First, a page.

U.S. and China reach a truce on trade, which may buoy Asian markets; Tesla to sell a $78,000 model as shareholders urged to split chairman's role from Musk; and FOMC minutes to be released as yield curve remains in focus. Here are some of the things people in markets are talking about.
The Trump administration won’t impose tariffs on Chinese products for now, after the two nations made progress on trade issues during two days of talks, Treasury Secretary Steven Mnuchin said. President Donald Trump has threatened to impose tariffs on as much as $150 billion in Chinese imports to punish Beijing for allegedly violating American intellectual property and unfair trade practices. China vowed to retaliate with tariffs on everything from soybeans to airplanes. Mnuchin’s comments came after the two nations on Saturday released a joint statement in which China proposed to “significantly increase purchases” of U.S. goods.
Tesla’s $78,000 Model
Elon Musk’s Model 3, once touted as Tesla’s $35,000 car for the masses, can now set a buyer back almost $80,000. Musk unveiled specifications for a faster and more powerful version of the Model 3 in a series of tweets over the weekend. It will cost $78,000, more than double the $35,000 base-model starting price discussed into the run-up before the electric car’s deliveries started last year. Meanwhile, Tesla shareholders are being urged to support a proposal to split the role of chairman and chief executive officer -- jobs now held by Musk.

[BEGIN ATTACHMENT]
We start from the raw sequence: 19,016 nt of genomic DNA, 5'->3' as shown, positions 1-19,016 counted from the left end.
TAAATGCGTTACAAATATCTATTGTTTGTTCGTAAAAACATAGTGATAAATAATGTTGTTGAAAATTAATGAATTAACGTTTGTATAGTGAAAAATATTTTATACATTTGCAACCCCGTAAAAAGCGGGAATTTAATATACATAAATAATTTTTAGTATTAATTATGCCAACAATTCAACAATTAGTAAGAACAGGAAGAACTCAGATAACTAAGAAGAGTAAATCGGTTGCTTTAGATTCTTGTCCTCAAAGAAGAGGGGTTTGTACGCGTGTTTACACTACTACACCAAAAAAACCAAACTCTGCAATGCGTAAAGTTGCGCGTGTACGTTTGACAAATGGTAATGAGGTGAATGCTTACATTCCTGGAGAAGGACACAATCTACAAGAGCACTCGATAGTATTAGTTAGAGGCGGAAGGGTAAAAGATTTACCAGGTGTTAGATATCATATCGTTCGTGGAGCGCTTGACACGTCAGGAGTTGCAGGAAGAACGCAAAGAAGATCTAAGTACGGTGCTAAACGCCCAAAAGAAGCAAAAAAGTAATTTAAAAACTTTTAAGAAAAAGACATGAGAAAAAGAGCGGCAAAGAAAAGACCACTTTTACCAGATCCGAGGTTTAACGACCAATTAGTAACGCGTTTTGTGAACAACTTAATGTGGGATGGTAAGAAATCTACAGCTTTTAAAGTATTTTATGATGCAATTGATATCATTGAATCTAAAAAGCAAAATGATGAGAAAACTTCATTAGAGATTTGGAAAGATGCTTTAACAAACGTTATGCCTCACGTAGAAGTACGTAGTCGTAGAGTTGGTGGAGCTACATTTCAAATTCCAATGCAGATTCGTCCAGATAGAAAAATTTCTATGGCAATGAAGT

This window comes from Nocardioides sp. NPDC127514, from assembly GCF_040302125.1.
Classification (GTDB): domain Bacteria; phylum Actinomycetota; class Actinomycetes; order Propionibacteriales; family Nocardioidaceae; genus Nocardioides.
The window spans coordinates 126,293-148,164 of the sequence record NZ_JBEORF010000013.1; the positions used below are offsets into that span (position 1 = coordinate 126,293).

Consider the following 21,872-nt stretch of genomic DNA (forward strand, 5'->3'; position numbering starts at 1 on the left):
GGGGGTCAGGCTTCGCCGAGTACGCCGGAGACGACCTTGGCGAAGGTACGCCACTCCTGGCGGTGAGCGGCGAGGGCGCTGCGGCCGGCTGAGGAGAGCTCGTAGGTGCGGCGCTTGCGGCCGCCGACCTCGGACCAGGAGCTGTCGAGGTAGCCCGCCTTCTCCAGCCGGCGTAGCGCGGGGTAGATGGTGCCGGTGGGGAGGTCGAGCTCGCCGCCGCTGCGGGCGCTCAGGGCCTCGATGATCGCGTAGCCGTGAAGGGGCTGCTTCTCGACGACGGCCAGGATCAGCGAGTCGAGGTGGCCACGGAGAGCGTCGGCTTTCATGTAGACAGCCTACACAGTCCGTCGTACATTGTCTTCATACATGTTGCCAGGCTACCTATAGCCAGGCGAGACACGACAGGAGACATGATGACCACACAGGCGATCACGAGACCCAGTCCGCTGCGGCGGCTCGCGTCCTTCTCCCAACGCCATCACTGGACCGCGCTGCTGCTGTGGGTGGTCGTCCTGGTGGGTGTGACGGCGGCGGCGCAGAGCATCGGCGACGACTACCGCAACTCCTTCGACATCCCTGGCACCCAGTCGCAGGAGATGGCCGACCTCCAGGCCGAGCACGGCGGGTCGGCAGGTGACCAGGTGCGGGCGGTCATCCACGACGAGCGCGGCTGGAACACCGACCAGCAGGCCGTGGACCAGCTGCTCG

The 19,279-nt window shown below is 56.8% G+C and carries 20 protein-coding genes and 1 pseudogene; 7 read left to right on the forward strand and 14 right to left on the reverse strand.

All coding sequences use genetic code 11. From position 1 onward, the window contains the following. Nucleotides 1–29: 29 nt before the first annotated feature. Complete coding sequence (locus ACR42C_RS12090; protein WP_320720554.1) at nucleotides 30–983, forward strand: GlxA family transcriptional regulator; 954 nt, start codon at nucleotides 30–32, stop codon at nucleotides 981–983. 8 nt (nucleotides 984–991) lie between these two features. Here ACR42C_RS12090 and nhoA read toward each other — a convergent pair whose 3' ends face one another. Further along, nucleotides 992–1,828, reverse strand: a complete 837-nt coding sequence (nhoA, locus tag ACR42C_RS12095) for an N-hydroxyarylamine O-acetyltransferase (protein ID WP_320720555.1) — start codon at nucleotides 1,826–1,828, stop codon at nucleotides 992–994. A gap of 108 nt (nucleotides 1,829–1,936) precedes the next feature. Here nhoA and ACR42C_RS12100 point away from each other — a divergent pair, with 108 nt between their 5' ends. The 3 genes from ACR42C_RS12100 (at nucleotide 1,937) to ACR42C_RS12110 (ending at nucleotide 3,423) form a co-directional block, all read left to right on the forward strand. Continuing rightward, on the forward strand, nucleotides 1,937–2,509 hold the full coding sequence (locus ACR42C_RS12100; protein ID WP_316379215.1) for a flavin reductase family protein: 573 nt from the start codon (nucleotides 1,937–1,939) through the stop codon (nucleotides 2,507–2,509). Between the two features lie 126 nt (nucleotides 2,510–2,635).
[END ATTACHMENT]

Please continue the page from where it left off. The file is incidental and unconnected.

Japan trade data and Thailand GDP kick off the economic calendar. The U.S. Federal Reserve’s take on inflation and the yield curve will be the focus of the May FOMC meeting minutes amid the burgeoning question of whether the 30+-year bull market in bonds is really, truly, finally kaput. As the week grinds on we will also get a slew of flash PMIs for Europe and the U.S., as well as CPI data for Malaysia and Singapore, a Bank of Korea rates decision and Australian construction work done.
Stocks to Gain
Asian stocks may rally at the open after S&P 500 futures jumped as a trade war between the U.S. and China appeared to have been averted for now. U.S. indexes closed lower Friday. Ten-year Treasury yields dropped under 3.1 percent amid mixed trade signals between the U.S. and China. Dollar bulls were rewarded with a fifth week of gains, though the kiwi bucked the trend. Brent crude held below $80 and gold halted a slide.
China’s Wealth Gap
While residents in Shanghai and Beijing are almost as well off as those in Switzerland by some income measures, parts of the country live more like they were in Guatemala. The economic might of the mainland’s 31 provincial-level territories ranges from rust-belt areas in the northeast to farming areas in the central plains to Silicon Valley wannabes sprouting up in support of companies such as Alibaba Group Holding Ltd., Tencent Holdings Ltd. and Huawei Technologies Co. At the high end are the municipalities of Shanghai and Beijing. Gross domestic product per-capita adjusted for purchasing power -- one measure of average incomes -- were slightly more than $53,000 last year. At that level, in fact, those districts would rank among the top 10 of all countries with populations of at least 3 million people, according to Bloomberg analysis of data sourced from the International Monetary Fund and China’s National Bureau of Statistics.
What we’ve been reading
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